Now some of these festivals are staged at different seasons of the year (i.e Parklife in Spring, Blues and Roots in Autumn) and some are staged over 2-3 days (i.e Southbound and Falls Festival on the East Coast) but still that’s a lot and would a music fan have the money to go to most of these events during the year? Maybe 2-3 depending on the ticket price or lineup but each festival or festival lineup is not going cater for everyone.
The biggest threat to the Big Day Out has been Soundwave, the festival that is run by AJ Maddah, the man that Ken West once described as a “financial anarchist” for paying over inflated prices to bring the best rock, metal and punk bands to his festival, in a way though AJ has succeeded because over the last 3 or 4 Soundwave festivals have featured some mouth watering lineups and the music fans have responded in kind by buying tickets to his shows.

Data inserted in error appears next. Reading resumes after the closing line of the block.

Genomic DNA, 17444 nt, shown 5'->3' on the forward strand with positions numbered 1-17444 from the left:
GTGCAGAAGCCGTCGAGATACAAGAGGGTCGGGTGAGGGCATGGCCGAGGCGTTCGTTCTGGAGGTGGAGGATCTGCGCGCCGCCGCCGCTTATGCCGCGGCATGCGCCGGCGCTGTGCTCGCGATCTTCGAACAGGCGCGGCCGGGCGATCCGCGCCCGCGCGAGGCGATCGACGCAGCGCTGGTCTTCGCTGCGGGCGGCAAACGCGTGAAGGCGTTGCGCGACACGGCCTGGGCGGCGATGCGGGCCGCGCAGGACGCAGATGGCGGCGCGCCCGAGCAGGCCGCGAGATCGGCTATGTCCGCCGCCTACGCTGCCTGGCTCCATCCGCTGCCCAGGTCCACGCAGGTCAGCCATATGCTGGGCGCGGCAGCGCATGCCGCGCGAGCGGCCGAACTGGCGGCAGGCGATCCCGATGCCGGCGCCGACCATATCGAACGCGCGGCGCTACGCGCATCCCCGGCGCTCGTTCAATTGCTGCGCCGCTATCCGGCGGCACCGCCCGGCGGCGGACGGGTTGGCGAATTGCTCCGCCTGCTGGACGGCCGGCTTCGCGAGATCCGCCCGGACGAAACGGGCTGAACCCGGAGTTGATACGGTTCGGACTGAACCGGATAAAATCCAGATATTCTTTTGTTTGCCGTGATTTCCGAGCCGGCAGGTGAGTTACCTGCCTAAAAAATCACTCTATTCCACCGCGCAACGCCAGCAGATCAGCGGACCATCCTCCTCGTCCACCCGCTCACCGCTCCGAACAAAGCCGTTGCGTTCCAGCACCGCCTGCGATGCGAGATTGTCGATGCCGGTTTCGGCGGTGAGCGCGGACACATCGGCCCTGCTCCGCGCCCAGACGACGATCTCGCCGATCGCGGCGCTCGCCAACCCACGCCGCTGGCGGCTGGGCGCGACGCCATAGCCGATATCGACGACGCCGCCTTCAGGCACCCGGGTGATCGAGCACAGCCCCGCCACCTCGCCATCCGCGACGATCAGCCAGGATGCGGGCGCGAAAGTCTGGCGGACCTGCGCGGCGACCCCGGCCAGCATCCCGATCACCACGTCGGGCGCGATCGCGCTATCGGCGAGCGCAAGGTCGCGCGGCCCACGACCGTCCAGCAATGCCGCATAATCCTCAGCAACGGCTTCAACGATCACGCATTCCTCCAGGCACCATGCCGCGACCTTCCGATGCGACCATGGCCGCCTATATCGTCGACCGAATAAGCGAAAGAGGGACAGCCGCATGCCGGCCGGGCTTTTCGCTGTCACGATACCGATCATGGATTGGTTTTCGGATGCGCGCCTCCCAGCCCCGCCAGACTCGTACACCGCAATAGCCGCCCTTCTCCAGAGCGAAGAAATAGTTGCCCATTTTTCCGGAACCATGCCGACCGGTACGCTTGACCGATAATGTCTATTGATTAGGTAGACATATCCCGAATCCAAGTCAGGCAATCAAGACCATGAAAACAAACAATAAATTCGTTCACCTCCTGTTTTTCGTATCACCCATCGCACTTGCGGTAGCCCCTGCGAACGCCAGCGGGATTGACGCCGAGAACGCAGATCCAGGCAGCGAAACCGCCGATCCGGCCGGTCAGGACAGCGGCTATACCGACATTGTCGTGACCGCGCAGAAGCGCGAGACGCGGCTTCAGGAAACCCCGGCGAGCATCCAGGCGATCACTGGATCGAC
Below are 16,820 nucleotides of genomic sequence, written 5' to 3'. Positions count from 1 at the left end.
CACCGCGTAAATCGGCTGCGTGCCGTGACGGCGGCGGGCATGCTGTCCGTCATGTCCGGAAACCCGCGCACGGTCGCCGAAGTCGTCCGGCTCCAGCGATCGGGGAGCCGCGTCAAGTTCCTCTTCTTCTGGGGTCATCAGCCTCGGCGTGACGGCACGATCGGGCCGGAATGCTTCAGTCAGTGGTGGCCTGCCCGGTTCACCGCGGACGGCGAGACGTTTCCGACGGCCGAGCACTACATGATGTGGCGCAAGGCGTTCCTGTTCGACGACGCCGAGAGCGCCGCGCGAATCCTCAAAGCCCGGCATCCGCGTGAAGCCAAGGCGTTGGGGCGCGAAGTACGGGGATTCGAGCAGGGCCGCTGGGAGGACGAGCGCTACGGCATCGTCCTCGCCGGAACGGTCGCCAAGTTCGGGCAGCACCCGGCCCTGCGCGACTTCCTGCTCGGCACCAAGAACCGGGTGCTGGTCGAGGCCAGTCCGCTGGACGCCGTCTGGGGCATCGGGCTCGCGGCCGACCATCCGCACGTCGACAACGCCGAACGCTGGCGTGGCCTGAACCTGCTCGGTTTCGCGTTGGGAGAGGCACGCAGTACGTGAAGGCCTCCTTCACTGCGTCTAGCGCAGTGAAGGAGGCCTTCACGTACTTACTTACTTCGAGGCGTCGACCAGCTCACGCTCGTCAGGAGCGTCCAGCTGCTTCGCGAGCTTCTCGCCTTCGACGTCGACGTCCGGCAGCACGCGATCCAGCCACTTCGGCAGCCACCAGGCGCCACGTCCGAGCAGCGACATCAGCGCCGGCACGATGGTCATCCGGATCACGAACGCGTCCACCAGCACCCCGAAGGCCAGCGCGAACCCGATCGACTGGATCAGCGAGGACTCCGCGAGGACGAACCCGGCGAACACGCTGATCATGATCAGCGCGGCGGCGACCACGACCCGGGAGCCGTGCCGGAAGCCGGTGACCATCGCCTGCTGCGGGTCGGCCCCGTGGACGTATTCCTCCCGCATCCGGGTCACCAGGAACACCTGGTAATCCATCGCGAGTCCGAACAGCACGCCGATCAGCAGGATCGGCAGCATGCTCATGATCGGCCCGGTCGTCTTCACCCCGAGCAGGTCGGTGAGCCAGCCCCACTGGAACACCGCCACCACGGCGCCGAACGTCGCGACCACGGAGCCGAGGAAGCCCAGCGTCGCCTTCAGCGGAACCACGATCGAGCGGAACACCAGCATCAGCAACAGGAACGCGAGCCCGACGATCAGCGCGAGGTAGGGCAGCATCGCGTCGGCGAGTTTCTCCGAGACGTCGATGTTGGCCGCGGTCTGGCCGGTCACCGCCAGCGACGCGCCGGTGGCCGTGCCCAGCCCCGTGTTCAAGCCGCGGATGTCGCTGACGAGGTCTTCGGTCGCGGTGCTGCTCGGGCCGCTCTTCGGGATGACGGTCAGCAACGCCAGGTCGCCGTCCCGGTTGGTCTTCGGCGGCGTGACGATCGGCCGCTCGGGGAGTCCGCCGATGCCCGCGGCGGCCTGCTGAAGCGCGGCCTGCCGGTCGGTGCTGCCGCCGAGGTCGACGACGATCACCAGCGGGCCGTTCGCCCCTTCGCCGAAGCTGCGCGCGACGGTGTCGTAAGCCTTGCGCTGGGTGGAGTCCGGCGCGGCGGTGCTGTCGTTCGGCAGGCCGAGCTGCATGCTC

But its not just Soundwave that has done well over the last couple of years, Laneway has done a great job in bringing the latest in emerging talent through and Southbound and Falls Festivals bring an unique experience by offering camping options to their shows.
Maybe the Big Day Out organisers forgot that they needed some fresh thinking and also had a duty to show some new emerging talent instead of recycling lineups year after year? Well you couldn’t blame them for sticking with a approach that served them well year after but sadly this approach no longer worked and they pretty much ended up with the shortest straw in a congested festival market.
Battling the Claremont Council